Democracy Lab

The Long March North

The Algerian government has a long track record of subduing protest movements. Is it about to meet its match?

OUARGLA, Algeria — The province of Ouargla, some 475 miles southeast of Algeria's capital, has streets that are rutted or simply unpaved, slum villages with houses built upon sand, and a power grid that frequently balks at the demands made on it in the summer, when temperatures routinely break 110 degrees Fahrenheit.

It is also home to the Hassi Messaoud oil field, which by the government's reckoning accounts for 71 percent of the country's total oil reserves -- a bounty of some $34 billion. There's an old saying: "Algeria is a rich country but its people are poor." Nowhere is that more true than here in this desert oasis.

Perhaps it's no surprise then that popular opposition to Algeria's authoritarian government has found a new wellspring in the South. The National Committee for the Defense of the Rights of the Unemployed  -- often simply referred to as les chomeurs or "the unemployed" by Algerians -- has been slowly spreading a campaign of protest northward from its Ouargla base. A nationwide appeal to make Sept. 28 a "day of rage" throughout Algeria resulted in modest but passionate protests in 25 of the country's 48 provinces, including many in the North.

The movement caught the attention of the country on March 14 when 10,000 took to the streets in Ouargla, a city whose population is just over 100,000, to demand economic justice. Never before had the usually quiet desert region seen such popular mobilization, and since then the group has received sustained media attention, with some publications portraying it as the champion of Algeria's underclass and others framing it as a dangerous regionalist movement.

"We saw a great solidarity after the 14th of March. People started coming to the movement in Ouargla from many different provinces. We succeeded that day," said Aibek Abdelmalek, the 25-year-old Tuareg who runs the movement out of his bedroom in his mother's house.

For the last 15 years, Algerians have more or less accepted the military-backed regime of President Abdelaziz Bouteflika, who took credit for ending the decade of civil strife which cost over 100,000 Algerian lives in the 1990s. Given that the election of an Islamist party had brought about the years of violence, Algerians were happy to trade democracy for the stability guaranteed by Bouteflika and the powerful army generals who supported his rule. (The photo above shows him receiving Algeria's prime minister in a Paris hospital earlier this year after the president's treatment for a stroke.)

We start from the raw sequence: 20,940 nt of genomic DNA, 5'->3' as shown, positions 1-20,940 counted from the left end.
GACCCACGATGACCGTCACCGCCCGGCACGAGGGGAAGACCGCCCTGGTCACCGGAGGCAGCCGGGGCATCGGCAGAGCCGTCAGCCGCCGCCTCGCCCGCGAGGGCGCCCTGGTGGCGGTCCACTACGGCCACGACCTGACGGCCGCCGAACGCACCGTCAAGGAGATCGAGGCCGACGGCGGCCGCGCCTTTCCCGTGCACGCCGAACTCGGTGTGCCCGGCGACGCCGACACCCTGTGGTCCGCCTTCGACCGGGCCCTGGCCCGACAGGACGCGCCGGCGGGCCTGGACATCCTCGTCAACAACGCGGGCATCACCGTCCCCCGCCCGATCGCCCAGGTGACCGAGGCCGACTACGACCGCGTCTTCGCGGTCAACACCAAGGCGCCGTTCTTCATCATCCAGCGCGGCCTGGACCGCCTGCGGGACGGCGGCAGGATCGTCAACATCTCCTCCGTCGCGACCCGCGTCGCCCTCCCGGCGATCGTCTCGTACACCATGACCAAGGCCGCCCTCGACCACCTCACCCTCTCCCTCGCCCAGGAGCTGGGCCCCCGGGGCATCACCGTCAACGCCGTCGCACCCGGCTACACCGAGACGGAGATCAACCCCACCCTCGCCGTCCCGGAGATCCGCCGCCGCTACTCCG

But Bouteflika's reign brought about political stagnation that has ossified Algeria's economy. Burdened by nepotism and cronyism, the economy has failed to give rise to a job-creating private sector.

"The regime is based on lies and corruption," said Taher Bel Abbès, the 33-year-old founder of the Committee, who serves as its charismatic front man. "When it makes promises [of more jobs] it is lying."

And though the 76-year-old Bouteflika's health is failing, his thirst for power remains strong. A drastic government reshuffle in September has led to speculation that the president, or his entourage, is trying to stay in office well beyond the official end of his mandate at the end of the year. With reform looking less and less likely, more Algerians are losing faith in the government and its ability to provide for its people.

The problems that the Committee targets -- corrupt government spending, lack of employment, and bad housing -- are certainly not limited to the group's home region. Algeria's official 10 percent unemployment rate is relatively low for North Africa. That number, however, hides the fact that only 40 percent of the working age population is active in the labor force, meaning that a large portion of adults simply aren't looking for traditional work. Much of this is can be attributed to workers who have given up on finding contractual employment and who rely on the informal economy for survival.